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Lost In Translation: Why Some Languages May Not Be Sufficient To Express Meaning

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I was talking to my grandmother over the phone a few months ago about how much I liked it when it rained in Bangalore as compared to Arunachal. In my mother tongue Chakma, when you want to say it’s raining, the literal English translation would be ‘it is bringing rain’. The funny part is there is no identification of the word ‘it’ and it could mean a lot of things – the sky or God or anything you want it to be. That is when it struck me that if I repeated the same thing in English to someone, they would be confused. But in Chakma, it is very apparent and obvious what the person means when they say ‘it’ – it is almost an unspoken understanding.

What exactly happens in this case is that we seem to be connected by a network of mutual understanding where a lot of things are implied even if they aren’t said. It is almost like we understand each other not because of how well we use words but mostly because we have been a part of the same experience. I realised how even though we feel some languages are insufficient, we can still use most of them to convey meaning to each other because a lot of communication also happens just through gestures and expressions.

However, if we looked at words like representation, individualism, sustainability, oppression – how would we use such words in our mother tongue? Is it that easy to convey what the word oppression means or is it easier to convey what it feels like to be oppressed? I think it is the latter. If I had to act out what oppression is – my grandparents would get it. But imagine me sitting there trying to find the right words to explain oppression – it would take ages. Also, even if they get what I mean, there isn’t any word translating to ‘oppression’ in my language, but there is a translation of ‘unjust treatment’. Somewhere, I feel we are all force-fitting experiences into this theoretical framework and model.

Individualism in my mother tongue is attributed to the act of being selfish. In social theory, individualism emphasizes the moral worth and individual actions of a person. It is a moral stance and a political philosophy that has layers to its meaning; but in Chakma, it is merely reduced to an experience or a feeling. The real meaning of what the word is in English gets lost because of translation. Also, words aren’t sufficient to convey what it really means, unless the person knows what the experience is like.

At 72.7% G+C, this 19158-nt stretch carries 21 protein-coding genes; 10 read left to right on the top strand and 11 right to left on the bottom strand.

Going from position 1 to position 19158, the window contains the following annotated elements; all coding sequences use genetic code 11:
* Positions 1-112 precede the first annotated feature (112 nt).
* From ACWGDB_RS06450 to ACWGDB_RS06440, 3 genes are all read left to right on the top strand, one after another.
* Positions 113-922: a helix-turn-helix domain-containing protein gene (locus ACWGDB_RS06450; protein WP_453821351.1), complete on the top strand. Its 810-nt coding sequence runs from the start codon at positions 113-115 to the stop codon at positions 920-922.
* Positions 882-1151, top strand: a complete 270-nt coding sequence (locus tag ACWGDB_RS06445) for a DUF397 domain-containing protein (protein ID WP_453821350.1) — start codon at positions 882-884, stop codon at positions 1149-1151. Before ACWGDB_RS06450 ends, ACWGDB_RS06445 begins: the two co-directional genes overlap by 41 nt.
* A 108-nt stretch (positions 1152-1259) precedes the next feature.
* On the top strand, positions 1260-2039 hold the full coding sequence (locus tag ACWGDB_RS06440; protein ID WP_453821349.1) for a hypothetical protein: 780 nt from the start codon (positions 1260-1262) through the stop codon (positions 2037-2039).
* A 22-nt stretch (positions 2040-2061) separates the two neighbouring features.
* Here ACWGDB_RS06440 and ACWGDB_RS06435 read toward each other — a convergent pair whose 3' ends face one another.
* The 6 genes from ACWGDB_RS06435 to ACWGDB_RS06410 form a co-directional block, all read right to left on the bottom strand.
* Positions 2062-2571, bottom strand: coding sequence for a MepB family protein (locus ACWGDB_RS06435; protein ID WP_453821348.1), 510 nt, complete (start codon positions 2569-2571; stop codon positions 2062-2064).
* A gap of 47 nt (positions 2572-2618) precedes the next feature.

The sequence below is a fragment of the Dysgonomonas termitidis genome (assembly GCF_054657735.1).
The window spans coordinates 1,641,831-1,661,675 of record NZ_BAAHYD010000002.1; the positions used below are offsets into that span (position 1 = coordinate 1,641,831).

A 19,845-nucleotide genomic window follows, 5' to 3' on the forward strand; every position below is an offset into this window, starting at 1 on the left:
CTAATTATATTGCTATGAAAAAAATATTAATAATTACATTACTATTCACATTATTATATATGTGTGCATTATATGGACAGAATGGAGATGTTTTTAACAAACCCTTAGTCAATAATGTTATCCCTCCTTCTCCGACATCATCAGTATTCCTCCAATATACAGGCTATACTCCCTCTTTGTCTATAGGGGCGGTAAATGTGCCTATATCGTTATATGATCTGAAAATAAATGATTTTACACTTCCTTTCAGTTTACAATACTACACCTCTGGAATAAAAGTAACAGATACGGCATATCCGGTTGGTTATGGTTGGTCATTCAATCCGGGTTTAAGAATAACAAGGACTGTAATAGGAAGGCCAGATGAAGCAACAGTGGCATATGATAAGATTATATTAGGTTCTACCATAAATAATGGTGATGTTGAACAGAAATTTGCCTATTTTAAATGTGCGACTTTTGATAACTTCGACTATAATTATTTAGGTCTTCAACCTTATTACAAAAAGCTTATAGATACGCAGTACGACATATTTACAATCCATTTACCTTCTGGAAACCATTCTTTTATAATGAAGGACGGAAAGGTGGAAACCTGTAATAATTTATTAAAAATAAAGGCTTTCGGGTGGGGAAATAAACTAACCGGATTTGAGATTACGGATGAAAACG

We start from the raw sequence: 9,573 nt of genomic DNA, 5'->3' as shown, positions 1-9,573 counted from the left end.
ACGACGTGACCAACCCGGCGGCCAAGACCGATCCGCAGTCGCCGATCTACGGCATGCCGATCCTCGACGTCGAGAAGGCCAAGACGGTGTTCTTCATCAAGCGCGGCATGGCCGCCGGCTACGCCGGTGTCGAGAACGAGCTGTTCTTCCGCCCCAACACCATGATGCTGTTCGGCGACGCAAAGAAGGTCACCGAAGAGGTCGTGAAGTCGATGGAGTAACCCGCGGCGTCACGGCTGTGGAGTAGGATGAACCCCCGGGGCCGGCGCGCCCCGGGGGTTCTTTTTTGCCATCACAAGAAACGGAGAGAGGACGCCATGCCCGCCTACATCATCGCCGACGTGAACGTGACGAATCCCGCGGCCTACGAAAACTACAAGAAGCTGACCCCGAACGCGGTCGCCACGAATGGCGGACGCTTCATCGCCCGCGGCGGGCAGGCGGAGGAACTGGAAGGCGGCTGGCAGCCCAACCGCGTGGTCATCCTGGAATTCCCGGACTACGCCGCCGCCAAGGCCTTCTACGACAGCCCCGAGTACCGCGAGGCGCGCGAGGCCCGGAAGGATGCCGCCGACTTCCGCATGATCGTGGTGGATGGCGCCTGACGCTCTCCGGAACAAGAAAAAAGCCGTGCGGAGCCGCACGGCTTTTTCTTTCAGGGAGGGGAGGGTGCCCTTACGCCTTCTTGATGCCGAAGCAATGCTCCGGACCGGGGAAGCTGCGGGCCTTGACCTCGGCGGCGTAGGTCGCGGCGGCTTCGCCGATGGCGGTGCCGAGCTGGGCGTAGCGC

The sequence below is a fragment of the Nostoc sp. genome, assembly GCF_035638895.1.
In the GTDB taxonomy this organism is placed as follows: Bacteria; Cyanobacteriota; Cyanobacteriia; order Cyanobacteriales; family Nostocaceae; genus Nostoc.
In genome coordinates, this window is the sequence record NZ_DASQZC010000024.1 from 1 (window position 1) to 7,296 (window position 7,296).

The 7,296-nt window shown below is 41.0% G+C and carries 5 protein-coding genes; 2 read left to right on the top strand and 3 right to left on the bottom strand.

So, there is a huge gap between the theory of the word and how it is used in real life in my mother tongue. I am starting to wonder whether as a society, we are really a function of the knowledge-gap hypothesis – the theory that knowledge is not distributed equally throughout society – when it comes to even translations and communication. If my grandmother was exposed to the same critical theories and issues and was as informed about public affairs, would she find it easier to understand words like individualism, representation and oppression? Or is it just a function of meaning lost in translation?

Similarly, if my father were to have a conversation with my children, would he find it easier to explain the theory of the word individualism to his grand-children in Chakma, only because he has been exposed to these texts and understands their deeper connotations?

Now that I introspect, this is one reason why in my village in Arunachal, films and theatre do much better as communication tools during elections than speeches and rallies. I have noticed that people respond faster to theatre and films because they give them some sort of consolation of having the same experience. So in Chakma, ‘representation’ is a word that would refer to a leader. But how would you explain representation of the arts, or of mathematics, law or politics?

Language is a powerful tool to express one’s opinions and emotions but sometimes even too much of a tool can be a hindrance is getting meaning conveyed. New words, associations and phrases are formed in the English language every day – there were 500 words added to the Oxford dictionary in 2016. We see that the words are becoming more “politically correct” with words like “blind” being replaced by “visually impaired”. Is it because ‘blind’ is too harsh to use? Or have we as a society conditioned ourselves to make blind sound harsh? Similarly, the reason the word “breasts” is more socially acceptable than a four letter word rhyming with “noob” is because it is used in educating young students in biology textbooks. The latter, however, makes it seem derogatory. The problem is not with the word itself; it is in the meaning given to the word by us. If I were to translate the two words to my mother tongue, I would have the same translated word meaning.

Hence, languages are not sufficient to express meaning – in fact, sometimes they inhibit our general understanding of the meaning of a word due to added layers of social construction that give words a new meaning.

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